•Under the Fugitive Economic Offenders Bill, confiscation is not limited to the proceeds of crime, and extends to any asset owned by an offender, including benami property. Such clauses are liable for legal challenge, especially if there are third party interests and doubts about real ownership. Care must be taken to draft a law that is free from legal infirmities from the point of view of fundamental rights and due process. The government has justified not linking the forfeiture clause to criminal conviction by citing the principle enshrined in the UN Convention Against Corruption, which India ratified in 2011. The convention envisages domestic laws for confiscation of property without a criminal conviction in cases in which the offenders cannot be prosecuted for reasons of death, flight or absence. The Bill is reasonable in that a fugitive offender will cease to be one if he or she appears beforecourt. There is a 180-day window during which the property will remain attached, with a provision for appeal against an order of confiscation. While the utility and effectiveness of laws are best assessed in the implementation, it is important to ensure they are fair and reasonable. The shortcomings in previous laws must be avoided, and the new legal regime impartially enforced.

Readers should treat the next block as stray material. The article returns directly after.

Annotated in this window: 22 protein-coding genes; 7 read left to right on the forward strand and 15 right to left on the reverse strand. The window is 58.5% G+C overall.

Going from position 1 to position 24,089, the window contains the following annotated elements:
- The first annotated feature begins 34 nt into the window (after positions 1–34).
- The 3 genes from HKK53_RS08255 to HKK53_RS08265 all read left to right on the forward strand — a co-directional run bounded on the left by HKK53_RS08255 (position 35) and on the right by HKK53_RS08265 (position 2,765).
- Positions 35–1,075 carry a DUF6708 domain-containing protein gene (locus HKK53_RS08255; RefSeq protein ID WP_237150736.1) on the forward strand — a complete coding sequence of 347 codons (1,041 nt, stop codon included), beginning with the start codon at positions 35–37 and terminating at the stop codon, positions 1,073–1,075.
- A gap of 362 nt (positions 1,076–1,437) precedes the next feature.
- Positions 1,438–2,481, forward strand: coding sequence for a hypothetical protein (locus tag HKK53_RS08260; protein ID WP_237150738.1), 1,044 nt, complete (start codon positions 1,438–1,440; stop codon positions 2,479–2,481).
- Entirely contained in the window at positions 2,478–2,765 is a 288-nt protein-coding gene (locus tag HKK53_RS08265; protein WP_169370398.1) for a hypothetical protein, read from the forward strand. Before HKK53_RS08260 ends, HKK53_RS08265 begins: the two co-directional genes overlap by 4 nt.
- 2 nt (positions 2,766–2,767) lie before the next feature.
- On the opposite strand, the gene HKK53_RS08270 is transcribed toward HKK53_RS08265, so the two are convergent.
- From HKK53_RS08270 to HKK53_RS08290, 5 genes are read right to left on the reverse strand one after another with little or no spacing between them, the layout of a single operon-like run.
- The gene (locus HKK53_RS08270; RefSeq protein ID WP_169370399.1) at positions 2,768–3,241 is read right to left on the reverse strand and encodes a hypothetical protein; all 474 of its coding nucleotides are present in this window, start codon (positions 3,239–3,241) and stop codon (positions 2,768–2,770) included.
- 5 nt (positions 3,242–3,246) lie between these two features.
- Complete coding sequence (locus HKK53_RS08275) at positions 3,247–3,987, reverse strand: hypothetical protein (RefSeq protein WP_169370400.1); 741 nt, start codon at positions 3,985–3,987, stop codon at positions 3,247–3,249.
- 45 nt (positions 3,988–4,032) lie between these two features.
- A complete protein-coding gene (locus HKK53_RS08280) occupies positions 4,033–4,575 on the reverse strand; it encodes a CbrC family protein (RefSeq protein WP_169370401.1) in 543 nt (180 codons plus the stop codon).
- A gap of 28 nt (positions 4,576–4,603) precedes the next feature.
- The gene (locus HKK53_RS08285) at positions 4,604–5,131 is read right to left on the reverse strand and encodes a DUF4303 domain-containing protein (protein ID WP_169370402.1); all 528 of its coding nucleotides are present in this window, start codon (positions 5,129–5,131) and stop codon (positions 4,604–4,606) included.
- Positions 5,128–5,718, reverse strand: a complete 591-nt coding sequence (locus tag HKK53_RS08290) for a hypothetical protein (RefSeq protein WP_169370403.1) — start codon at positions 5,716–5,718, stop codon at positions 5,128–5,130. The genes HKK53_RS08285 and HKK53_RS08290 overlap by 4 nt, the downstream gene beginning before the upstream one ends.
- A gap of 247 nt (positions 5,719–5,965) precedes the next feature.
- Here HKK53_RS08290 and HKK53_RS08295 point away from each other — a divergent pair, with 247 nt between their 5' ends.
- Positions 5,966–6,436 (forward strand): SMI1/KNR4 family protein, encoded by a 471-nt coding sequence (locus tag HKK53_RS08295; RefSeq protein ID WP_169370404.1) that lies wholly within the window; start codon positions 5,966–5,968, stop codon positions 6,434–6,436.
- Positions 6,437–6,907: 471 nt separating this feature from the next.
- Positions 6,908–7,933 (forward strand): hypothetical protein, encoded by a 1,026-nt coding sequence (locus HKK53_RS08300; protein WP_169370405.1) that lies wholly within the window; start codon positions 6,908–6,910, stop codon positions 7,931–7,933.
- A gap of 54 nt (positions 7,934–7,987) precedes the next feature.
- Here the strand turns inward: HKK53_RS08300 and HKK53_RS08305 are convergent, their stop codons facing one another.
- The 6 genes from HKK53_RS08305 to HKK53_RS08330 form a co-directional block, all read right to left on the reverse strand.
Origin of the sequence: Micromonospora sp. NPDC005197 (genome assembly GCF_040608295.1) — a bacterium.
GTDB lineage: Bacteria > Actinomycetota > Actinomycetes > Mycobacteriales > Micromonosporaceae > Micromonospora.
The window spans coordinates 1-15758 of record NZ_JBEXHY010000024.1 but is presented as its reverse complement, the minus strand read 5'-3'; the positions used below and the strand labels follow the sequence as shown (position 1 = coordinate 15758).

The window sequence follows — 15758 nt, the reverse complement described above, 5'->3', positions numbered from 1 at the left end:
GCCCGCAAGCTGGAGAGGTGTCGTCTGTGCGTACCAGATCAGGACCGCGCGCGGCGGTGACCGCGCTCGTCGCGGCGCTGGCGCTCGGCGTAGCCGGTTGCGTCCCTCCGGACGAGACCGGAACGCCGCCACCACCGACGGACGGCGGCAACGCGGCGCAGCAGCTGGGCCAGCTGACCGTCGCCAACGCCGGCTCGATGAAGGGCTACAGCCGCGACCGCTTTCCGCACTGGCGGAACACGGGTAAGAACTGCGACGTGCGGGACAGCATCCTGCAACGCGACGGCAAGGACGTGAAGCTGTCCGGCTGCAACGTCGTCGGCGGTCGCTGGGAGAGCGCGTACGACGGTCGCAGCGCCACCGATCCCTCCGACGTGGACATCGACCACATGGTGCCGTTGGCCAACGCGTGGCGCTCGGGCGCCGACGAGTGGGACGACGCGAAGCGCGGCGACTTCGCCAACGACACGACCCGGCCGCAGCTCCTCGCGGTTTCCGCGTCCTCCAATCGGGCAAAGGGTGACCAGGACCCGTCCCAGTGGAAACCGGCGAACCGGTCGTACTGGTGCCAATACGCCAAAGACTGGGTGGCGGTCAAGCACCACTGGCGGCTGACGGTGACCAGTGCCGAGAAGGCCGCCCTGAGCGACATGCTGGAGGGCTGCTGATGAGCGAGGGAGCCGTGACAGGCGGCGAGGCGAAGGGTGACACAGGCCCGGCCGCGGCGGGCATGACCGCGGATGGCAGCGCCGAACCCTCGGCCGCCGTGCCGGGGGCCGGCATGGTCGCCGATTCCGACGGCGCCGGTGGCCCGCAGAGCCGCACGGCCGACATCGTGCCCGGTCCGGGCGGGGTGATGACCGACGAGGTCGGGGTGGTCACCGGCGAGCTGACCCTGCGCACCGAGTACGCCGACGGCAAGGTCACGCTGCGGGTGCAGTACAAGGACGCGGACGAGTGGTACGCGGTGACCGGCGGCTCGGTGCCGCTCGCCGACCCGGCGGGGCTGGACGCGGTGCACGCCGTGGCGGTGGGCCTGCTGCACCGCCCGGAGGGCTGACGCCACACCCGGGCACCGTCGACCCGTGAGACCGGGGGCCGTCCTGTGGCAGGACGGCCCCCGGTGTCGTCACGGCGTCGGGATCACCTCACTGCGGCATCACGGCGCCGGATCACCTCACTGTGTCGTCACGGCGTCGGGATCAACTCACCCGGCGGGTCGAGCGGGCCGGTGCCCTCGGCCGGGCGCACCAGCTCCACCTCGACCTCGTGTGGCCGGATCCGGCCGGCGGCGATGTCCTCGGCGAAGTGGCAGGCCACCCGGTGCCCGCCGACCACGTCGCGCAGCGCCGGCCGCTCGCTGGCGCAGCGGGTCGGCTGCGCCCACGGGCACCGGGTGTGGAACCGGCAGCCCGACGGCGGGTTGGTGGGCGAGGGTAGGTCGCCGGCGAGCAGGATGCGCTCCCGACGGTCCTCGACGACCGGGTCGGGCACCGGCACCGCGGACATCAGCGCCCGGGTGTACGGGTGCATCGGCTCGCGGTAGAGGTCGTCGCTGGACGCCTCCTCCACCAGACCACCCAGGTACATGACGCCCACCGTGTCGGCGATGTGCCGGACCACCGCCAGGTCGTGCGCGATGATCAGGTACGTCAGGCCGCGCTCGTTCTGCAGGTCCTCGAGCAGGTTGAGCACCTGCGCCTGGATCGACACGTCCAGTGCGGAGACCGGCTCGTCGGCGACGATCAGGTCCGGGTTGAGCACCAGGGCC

📰 ‘Present laws adequate to deal with defaulters’

New Bill a ploy to divert attention: Cong.

•A day after the Centre announced a new Bill to deal with fugitive economic offenders, the Congress on Friday said the move was to “deflect attention from the bank scams that happened under Prime Minister Narendra Modi’s watch.”

•Speaking to The Hindu , the Deputy Leader of the Congress in the Rajya Sabha, Anand Sharma, said the current laws gave the Enforcement Directorate (ED) enough power to deal with economic offenders.

•“Let the Bill come and we will discuss. But there were enough laws and the ED had the authority and legal mandate to attach the properties of all these people. Why was Nirav Modi and Mehul Choksi allowed to flee,” Mr. Sharma asked.




•“More important is the fact that there were official complaints against them in the Prime Minister’s Office since 2015 but nothing was done. They were allowed to plunder and flee with Rs. 22,000 crore. And now if you add the amount of Jatin Mehta [owner of Winsome Diamonds who fled in 2016], it will be close to Rs. 30,000 crore. And it all happened under Prime Minister Narendra Modi’s watch,” he said.